LAS VEGAS -- After describing Java as a stable technology with no great surprises likely to come, Java experts during a conference panel session fielded questions about the competitive power of Microsoft's rival .Net platform.
Speaking during a session Saturday at TheServerSide Java Symposium here, panelists acknowledged the vitality of Microsoft .Net development technology but defended their prized Java platform. The session was entitled, "Future of Enterprise Java Keynote Panel" and featured executives from companies such as Sun Microsystems and BEA Systems.
An audience member identifying himself as a Motorola employee expressed concerns about Java's future. He asked why developers should be confident that J2EE would survive the Microsoft onslaught.
"I can see some of the new [projects] that are in the works. They're all .Net. All the younger developers that I’m associated with are all in .Net," he said.
Panelist Mark Hapner, Web services strategist at Sun, cautioned against relying too much on Microsoft technologies. While .Net is a strong competitor. it is tightly controlled by Microsoft, he stressed.
"Basically, Microsoft sucks the air out of .Net for everything that they classify as being of strong interest to themselves and there really is no place for other contributions," he said.
"If you just do [development] for .Net, you're propping yourself up on [Microsoft's] economic model. They get to change it however they choose," Hapner said.
J2EE, on the other hand, supports a collaborative community, Hapner said. "I think [J2EE is] the place where developers and vendors and open source communities can really work together in a way you can't do in .Net," said Hapner.
A day earlier at the conference, Rod Johnson, founder of the Spring framework, had argued that Java had fended off the .Net challenge. He also served on Saturday's panel.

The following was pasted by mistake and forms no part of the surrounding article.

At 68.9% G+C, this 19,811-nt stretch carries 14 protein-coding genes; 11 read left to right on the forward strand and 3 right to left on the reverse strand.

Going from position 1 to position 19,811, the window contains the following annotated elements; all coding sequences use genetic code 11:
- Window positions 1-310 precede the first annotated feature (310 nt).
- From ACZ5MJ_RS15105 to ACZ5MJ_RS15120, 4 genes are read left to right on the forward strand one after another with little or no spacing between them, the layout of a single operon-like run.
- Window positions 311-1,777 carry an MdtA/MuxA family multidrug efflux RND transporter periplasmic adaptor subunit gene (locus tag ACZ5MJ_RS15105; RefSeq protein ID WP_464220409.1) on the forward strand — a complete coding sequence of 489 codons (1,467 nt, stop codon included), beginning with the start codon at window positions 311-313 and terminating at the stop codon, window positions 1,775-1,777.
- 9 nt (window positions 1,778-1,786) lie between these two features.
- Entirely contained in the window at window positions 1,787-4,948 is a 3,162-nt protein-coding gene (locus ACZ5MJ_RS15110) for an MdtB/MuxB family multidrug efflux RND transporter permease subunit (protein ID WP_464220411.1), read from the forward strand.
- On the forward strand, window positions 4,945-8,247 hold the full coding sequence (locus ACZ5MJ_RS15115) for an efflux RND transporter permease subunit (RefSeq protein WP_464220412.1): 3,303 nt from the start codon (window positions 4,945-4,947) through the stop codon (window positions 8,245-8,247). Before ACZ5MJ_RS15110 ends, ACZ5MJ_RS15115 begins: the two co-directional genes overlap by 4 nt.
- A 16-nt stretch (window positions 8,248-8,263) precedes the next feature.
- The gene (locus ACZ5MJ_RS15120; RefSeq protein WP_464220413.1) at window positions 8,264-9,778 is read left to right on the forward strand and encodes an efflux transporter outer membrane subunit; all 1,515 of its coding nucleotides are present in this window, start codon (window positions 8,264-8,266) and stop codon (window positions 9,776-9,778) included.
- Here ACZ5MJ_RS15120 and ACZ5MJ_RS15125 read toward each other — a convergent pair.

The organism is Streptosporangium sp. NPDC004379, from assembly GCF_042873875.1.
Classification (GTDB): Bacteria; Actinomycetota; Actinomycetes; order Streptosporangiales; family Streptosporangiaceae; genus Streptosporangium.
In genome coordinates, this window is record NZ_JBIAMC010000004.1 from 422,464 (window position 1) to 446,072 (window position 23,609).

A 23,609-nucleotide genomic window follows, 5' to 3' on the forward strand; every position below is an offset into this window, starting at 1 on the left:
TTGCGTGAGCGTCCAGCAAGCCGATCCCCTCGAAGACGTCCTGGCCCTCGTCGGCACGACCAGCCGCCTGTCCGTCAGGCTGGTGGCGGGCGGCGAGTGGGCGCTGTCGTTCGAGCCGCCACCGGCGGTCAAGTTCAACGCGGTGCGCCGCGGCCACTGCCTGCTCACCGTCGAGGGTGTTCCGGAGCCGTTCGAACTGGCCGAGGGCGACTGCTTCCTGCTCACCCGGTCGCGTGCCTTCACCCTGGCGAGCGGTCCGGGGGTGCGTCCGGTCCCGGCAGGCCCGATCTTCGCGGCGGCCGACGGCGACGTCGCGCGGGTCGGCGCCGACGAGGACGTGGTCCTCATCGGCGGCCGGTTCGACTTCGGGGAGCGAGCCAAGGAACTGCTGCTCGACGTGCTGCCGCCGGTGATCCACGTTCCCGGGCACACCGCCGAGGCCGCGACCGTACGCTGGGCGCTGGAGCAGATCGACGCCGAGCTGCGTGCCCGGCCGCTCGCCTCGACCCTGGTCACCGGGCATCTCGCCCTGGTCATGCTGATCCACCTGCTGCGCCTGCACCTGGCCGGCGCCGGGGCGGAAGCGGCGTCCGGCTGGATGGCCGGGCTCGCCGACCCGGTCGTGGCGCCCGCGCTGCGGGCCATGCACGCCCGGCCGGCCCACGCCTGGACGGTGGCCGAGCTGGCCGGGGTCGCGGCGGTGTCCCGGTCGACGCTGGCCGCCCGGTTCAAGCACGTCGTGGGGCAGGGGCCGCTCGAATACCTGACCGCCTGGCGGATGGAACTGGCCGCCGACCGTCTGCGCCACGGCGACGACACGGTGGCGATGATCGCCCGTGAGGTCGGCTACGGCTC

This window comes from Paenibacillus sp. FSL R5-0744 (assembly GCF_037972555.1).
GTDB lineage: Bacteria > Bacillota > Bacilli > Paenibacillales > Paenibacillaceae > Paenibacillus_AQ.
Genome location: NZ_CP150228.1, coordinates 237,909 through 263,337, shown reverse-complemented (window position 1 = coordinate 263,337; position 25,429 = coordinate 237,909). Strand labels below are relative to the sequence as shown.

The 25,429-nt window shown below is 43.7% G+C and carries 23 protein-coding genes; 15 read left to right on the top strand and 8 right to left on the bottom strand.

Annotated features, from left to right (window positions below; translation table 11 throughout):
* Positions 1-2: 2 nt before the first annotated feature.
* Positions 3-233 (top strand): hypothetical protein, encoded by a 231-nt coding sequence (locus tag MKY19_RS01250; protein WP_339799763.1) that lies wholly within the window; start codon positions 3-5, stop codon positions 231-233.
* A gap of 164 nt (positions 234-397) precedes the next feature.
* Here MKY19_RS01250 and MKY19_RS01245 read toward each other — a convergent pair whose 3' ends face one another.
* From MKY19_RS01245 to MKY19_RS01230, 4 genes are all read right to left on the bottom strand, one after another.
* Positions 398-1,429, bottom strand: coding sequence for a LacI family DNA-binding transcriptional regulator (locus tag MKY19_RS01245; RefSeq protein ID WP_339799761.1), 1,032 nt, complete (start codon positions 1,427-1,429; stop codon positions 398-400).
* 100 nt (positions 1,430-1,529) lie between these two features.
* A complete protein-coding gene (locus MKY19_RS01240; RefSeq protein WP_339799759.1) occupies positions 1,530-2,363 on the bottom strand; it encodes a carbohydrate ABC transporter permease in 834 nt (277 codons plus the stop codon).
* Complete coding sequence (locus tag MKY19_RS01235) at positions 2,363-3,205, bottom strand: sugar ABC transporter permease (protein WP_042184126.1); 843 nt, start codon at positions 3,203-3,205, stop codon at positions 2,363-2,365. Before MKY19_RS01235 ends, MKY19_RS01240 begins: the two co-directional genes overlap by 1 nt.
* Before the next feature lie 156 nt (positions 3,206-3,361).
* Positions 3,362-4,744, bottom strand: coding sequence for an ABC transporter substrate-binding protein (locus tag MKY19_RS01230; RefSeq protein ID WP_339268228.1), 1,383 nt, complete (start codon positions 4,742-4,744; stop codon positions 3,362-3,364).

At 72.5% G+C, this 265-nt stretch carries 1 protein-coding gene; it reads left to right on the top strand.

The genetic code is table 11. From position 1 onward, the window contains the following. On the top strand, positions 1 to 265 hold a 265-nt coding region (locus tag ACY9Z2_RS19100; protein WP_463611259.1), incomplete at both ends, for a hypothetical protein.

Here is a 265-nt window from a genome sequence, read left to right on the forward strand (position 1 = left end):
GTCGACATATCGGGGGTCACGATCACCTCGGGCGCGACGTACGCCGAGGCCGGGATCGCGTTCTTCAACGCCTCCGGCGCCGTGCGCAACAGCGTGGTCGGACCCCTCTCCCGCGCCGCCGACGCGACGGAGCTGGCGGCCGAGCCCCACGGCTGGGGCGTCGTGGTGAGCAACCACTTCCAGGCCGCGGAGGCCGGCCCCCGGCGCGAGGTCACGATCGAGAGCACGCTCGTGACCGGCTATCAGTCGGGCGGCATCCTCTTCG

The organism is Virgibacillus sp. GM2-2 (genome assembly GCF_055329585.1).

Another audience member questioned how to lure Microsoft developers into the Java camp and how to simplify Java.
"I think that's where you're seeing a lot of these frameworks develop," such as Hibernate, to make Java easier to use, responded panelist Cliff Schmidt, an official with the open source program office at BEA.
Panelist Dion Almaer, an editor at TheServerSide.com, said he witnessed significant interest in Java at Microsoft's TechEd conference last year. "I was amazed at how interested people were in Java," Almaer said.
JavaServer Faces (JSF) technology is being used to make Java development easier, Hapner said. JSF provides reusable user interface elements for building the visual interface to a Web application. Components are rendered into page elements such as text and hyperlinks.
Citing Microsoft's reputation for providing easy development, Johnson stressed Microsoft's strength in marketing messages about ease of use.
"If Microsoft has something that's easy to use, they have a budget to tell you how easy to use it is," Johnson said.
Commenting after the panel session, Floyd Marinescu, founder of TheServerSide online community for Java developers, said he did not believe there would be many conversions from Java to .Net and vice versa, unless there was a specific need. The platforms do the same thing, said Marinescu. "I think there's always going to be committers," to the different camps, he said. TheSeverSide also has an online site for .Net.